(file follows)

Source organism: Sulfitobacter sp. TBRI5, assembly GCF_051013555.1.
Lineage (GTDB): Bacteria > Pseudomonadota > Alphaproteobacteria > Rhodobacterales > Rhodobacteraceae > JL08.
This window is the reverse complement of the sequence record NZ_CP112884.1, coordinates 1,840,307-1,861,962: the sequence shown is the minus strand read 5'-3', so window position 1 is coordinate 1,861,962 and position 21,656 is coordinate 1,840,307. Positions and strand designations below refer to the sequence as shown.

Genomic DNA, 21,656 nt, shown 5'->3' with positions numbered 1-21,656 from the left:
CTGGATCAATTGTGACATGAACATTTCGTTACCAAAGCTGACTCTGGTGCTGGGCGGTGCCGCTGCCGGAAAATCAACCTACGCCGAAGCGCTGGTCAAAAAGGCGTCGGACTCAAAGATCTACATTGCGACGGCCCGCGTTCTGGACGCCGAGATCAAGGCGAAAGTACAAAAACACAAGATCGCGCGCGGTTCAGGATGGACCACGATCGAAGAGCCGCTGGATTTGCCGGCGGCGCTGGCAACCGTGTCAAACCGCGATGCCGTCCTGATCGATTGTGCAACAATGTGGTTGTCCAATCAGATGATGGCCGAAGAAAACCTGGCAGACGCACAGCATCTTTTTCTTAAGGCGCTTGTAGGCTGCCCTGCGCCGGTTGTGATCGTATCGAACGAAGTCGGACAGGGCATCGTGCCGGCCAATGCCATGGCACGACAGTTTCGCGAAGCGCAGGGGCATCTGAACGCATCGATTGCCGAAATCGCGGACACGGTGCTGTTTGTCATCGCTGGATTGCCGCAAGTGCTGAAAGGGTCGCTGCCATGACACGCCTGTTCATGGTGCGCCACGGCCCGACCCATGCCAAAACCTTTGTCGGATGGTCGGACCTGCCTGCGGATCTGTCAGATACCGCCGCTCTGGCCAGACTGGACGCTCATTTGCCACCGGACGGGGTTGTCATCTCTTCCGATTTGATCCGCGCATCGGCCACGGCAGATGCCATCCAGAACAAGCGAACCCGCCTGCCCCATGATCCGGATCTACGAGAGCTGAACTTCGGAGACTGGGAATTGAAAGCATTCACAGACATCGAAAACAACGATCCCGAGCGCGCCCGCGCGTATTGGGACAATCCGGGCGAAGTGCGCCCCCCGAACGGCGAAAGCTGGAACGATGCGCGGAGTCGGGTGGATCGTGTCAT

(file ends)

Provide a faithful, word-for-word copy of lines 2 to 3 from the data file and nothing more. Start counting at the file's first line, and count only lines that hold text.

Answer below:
Lineage (GTDB): Bacteria > Pseudomonadota > Alphaproteobacteria > Rhodobacterales > Rhodobacteraceae > JL08.
This window is the reverse complement of the sequence record NZ_CP112884.1, coordinates 1,840,307-1,861,962: the sequence shown is the minus strand read 5'-3', so window position 1 is coordinate 1,861,962 and position 21,656 is coordinate 1,840,307. Positions and strand designations below refer to the sequence as shown.